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Whether it’s through his and his wife’s work in real estate, the farming community or the many organizations he supported in the county, those whose lives he touched said Carl R. Baldus Jr. will be missed and always remembered.

“He leaves a legacy, God knows,” said William Daniel Mayer, longtime friend and former Charles County commissioner.

Baldus, 83, died March 26 at MedStar Southern Maryland Hospital Center in Clinton.

Baldus was born in Washington, D.C., but spent his life in Charles County with the exception of two years in Korea after joining the U.S. National Guard in 1953. His son, Rick, said his father was raised in the La Plata area and that having stayed in the same area for a lifetime is something that not many people can say about themselves today.

Rick Baldus said his dad was the type of guy who would do for others whatever he could.

“He and my mom both loved La Plata,” Rick said.

Carl Baldus married his childhood sweetheart, Bobbie Farrall, in 1953. They recently celebrated their 60th wedding anniversary.

Longtime friend Tom Mudd said the Balduses worked together hand-in-hand “for as long as I can remember.”

Friend Bob Schaumberg said the two were “immensely compatible.”

Baldus started his real estate career in 1960 with Baldus Real Estate. He also had farm management and appraisal businesses and developed land including business and industrial parks and more than 40 residential subdivisions. His daughter, Bonnie Baldus Grier, recalled when her dad was managing farms, and the two of them would drive around to various farms to check on the tenant farmers. She remembers the old beat-up pickup they would ride in and stopping at a local store for a Coke each time. She said her dad loved the land, and she loved the chance to bond with her father during those trips. Carl purchased his farm in September 1950; Grier said he was 19. He built his home in 1963, and Grier said it’s been the family home ever since.

Mayer said once Baldus started the real estate business, it took off and has been successful for more than 50 years.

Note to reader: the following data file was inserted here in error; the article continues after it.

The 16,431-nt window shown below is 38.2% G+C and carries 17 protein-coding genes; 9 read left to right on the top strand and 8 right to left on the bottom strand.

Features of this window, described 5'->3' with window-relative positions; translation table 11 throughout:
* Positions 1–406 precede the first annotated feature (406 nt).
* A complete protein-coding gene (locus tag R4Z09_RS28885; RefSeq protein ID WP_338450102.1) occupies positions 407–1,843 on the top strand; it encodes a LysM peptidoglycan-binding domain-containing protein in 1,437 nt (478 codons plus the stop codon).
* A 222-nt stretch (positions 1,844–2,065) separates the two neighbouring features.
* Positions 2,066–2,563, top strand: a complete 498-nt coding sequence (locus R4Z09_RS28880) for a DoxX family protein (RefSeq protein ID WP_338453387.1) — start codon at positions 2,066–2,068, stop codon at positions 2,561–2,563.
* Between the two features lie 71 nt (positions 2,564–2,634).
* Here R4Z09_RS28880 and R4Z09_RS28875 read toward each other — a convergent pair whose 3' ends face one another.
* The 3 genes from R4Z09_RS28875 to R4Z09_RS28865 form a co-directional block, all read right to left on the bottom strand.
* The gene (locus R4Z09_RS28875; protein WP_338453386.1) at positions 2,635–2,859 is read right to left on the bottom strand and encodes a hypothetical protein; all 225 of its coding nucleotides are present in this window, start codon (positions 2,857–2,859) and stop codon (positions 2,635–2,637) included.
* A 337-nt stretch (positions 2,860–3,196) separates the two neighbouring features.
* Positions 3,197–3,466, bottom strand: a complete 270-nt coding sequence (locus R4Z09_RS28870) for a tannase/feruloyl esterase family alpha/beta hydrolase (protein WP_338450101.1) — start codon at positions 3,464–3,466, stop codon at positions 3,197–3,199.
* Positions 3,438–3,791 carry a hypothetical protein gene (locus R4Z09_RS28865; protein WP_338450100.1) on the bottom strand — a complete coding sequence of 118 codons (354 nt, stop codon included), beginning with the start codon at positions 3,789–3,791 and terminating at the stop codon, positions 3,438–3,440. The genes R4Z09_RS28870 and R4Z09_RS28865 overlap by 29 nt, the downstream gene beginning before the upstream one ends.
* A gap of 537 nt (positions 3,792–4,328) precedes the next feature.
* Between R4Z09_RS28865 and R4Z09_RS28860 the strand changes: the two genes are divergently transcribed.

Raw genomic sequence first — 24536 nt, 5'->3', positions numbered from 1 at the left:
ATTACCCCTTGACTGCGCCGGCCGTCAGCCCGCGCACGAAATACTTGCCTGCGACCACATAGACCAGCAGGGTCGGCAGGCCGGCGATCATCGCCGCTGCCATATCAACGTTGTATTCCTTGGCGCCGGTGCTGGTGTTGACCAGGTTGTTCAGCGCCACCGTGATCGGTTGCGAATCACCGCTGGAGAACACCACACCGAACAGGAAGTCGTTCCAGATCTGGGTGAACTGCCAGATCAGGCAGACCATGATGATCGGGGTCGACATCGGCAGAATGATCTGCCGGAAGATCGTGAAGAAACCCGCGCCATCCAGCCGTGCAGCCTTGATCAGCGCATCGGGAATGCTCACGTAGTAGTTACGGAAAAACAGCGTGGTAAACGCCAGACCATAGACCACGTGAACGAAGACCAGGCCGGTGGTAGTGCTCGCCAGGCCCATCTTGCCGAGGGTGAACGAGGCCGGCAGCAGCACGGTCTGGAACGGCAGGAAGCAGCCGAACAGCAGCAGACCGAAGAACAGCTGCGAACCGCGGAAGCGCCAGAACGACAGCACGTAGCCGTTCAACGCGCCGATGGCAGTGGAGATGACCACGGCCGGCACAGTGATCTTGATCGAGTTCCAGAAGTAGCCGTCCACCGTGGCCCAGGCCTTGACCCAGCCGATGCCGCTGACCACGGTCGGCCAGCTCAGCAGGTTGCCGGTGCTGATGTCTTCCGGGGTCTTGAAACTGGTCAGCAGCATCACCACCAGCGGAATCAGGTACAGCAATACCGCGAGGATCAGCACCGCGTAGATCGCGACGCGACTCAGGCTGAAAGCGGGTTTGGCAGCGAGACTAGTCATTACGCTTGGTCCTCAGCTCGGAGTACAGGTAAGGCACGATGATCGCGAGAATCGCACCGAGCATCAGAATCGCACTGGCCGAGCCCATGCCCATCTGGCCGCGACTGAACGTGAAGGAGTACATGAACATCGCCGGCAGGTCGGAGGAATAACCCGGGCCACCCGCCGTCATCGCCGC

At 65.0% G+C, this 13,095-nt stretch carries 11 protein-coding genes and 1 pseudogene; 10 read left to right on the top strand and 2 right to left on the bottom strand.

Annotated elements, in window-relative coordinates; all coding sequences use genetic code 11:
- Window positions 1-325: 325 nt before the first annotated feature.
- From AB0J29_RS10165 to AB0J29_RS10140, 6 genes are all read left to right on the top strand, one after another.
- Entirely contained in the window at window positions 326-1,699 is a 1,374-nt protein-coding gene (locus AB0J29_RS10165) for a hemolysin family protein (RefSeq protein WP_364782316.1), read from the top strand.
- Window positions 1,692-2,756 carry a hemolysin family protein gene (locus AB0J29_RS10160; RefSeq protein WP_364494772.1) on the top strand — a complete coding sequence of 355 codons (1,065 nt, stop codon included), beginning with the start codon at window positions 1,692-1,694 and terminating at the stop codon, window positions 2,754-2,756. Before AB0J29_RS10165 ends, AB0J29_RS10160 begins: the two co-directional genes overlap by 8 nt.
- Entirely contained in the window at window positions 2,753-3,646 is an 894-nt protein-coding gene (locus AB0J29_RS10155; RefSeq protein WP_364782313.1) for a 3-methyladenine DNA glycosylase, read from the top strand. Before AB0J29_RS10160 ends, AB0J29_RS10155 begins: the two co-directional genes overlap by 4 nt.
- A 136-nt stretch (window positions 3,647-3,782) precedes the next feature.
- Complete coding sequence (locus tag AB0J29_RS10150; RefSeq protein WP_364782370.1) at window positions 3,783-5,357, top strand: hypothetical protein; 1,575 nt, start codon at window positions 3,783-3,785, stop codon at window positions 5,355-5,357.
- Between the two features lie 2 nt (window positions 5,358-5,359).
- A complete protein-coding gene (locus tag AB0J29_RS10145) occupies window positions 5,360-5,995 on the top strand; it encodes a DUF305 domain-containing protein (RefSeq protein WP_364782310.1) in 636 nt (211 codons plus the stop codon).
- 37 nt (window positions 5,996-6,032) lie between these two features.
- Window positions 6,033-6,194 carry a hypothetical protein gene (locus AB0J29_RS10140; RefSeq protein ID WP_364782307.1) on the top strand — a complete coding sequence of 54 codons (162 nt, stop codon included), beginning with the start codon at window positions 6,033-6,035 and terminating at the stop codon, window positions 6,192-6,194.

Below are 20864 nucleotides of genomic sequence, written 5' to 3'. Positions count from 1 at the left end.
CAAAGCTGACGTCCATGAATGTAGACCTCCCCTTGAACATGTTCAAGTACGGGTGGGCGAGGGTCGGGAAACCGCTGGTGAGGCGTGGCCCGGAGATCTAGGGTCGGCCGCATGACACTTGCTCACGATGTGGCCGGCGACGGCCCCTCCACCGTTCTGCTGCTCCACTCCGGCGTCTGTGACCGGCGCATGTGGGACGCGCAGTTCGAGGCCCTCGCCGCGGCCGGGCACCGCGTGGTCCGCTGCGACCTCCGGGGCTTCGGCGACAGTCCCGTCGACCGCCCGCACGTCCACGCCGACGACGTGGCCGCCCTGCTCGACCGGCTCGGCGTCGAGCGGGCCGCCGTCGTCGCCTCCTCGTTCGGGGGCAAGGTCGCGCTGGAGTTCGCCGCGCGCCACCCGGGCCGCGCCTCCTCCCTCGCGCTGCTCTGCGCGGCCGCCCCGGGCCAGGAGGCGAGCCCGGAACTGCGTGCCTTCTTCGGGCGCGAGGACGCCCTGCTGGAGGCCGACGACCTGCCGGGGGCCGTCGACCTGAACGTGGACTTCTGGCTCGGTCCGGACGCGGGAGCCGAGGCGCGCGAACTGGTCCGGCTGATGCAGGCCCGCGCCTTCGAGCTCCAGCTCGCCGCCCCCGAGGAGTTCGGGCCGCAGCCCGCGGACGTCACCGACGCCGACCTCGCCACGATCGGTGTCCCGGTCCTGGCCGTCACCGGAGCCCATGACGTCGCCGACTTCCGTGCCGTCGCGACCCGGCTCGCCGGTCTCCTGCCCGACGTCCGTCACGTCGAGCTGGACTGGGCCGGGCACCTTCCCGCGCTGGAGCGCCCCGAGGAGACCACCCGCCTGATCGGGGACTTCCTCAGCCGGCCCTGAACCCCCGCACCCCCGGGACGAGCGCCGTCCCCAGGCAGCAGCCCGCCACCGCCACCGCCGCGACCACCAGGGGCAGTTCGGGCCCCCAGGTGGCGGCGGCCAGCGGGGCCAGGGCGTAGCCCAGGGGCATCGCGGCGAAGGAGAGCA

“He was truly an entrepreneur,” former state Sen. Jim Simpson said.

What started out as a business run out of a bedroom in the Baldus home turned into about 60 agents operating out of two buildings.

“His footprints are all over the county,” Simpson said.

Those buildings were destroyed in the April 2002 tornado. The Baldus Centre at the intersection of U.S. 301 and Route 6, which houses Baldus Real Estate, Maryland Bank & Trust and several small businesses, opened in 2005 where the destroyed buildings once stood.

Mayer recalled the Balduses being very helpful and instrumental after the tornado.

Being willing to help out and being involved in the community seemed to come naturally to Baldus.

Grier said a lot of people knew the business side of her father.

She remembered as a child him helping out a man who came to the house down on his luck. Grier said Baldus always was willing to help. She said he was a “strong Catholic man” who was kind and loving.

“That was the human side,” she said.

Daughter Teri Rugeley, said, “He always reached out and had time for everyone.”

“He was very giving of his time and knowledge of the community and industry he served,” Mudd said.

Mudd recalled when his father died, and Mudd had gone to his family home to be with his mother. “Carl was the first to the door with a bag of doughnuts. ... He was thoughtful like that,” Mudd said.

The Baldus children said their father was a wonderful role model to them and the community.

Baldus was a member of the Maryland Bank & Trust board of directors for 33 years. He was instrumental in opening Charles County Nursing Home and served as the first chairman of the board. Other affiliations included Knights of Columbus, Lions Club and American Society of Farm Managers & Rural Appraisers. He helped start the Southern Maryland Association of Realtors.

Visitation will be held 1:30 to 5:30 p.m. March 28 at Sacred Heart Church in La Plata. The funeral will be held at 11 a.m. March 29 at Sacred Heart.